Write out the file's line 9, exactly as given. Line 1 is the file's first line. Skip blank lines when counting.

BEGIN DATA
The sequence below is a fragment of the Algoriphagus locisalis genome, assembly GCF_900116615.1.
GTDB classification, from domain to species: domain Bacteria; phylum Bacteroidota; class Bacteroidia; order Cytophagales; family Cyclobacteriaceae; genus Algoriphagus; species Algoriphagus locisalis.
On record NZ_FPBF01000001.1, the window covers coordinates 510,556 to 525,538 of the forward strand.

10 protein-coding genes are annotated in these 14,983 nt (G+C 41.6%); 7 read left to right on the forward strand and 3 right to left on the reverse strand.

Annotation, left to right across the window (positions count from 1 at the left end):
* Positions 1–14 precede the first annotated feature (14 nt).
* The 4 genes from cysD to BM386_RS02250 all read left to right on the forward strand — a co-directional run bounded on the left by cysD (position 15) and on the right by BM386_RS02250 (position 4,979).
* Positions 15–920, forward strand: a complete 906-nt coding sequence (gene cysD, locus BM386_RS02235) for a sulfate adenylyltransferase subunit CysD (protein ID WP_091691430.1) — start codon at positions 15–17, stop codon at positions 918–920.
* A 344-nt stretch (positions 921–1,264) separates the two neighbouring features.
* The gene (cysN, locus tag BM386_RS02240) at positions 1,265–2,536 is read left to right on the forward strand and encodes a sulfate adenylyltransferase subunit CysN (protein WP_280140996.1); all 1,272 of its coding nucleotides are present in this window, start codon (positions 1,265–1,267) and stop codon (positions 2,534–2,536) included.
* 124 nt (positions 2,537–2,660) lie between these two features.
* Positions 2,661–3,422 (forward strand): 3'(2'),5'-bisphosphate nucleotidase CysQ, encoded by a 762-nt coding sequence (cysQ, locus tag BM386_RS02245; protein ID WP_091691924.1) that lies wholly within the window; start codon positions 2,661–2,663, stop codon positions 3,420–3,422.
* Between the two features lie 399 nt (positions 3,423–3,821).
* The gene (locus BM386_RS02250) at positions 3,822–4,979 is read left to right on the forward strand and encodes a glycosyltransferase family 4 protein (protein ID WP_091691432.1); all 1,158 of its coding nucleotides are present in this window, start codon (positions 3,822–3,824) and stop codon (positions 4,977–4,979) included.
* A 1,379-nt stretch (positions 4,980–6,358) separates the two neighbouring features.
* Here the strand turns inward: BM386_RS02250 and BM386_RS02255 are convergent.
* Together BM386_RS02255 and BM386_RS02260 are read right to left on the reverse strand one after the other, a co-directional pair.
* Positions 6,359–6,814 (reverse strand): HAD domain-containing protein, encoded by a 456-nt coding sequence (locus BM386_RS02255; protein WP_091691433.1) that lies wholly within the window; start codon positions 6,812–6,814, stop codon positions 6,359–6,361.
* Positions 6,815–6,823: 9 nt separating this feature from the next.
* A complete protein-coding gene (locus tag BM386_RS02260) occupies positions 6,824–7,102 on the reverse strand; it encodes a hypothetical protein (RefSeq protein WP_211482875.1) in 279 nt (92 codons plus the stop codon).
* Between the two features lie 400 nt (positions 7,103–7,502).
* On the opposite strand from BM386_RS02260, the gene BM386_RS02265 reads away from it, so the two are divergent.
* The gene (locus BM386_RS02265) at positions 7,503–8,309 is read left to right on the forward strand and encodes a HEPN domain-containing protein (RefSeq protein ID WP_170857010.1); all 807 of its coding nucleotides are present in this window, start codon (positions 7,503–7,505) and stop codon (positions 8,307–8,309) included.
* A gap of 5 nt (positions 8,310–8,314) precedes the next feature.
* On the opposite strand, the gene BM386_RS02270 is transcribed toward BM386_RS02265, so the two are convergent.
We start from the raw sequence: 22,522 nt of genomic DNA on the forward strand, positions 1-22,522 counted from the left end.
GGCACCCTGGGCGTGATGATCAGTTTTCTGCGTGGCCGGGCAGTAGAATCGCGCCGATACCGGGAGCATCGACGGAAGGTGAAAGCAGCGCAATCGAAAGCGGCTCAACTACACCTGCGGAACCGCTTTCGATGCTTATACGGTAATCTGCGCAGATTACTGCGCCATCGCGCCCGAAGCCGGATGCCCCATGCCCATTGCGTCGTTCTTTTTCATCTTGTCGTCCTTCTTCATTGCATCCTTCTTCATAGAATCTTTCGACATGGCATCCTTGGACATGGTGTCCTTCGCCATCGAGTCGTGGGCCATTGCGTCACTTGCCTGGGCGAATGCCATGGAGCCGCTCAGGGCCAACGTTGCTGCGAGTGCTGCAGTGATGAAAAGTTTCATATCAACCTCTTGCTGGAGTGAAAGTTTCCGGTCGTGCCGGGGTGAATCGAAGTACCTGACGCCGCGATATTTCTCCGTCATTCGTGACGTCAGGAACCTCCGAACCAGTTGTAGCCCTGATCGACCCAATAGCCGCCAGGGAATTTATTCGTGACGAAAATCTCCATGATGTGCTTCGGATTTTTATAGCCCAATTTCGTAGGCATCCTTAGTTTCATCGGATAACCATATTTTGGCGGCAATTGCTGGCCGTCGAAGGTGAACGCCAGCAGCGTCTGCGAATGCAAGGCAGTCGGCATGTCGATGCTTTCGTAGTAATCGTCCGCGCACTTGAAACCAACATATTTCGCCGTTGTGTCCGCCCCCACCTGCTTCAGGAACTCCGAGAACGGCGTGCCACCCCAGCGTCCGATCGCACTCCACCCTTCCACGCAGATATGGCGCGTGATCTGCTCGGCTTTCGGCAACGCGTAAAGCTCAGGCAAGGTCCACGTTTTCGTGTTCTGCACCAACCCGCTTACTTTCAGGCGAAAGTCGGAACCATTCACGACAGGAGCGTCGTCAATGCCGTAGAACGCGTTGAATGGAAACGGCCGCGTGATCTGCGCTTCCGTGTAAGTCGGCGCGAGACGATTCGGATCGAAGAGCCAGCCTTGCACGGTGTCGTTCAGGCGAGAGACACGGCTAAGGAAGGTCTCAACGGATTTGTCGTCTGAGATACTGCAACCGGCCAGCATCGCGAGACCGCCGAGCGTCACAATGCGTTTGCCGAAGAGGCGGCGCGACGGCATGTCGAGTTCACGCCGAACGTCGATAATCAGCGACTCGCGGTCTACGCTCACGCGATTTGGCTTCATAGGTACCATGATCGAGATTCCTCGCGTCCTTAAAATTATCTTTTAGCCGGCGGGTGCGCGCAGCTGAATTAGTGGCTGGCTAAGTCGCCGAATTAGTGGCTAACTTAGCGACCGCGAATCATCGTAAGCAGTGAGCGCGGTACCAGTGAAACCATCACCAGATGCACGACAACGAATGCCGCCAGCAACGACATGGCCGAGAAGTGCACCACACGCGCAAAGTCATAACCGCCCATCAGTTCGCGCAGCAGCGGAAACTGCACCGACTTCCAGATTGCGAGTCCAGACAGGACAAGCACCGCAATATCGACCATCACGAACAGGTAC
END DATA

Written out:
* A 344-nt stretch (positions 921–1,264) separates the two neighbouring features.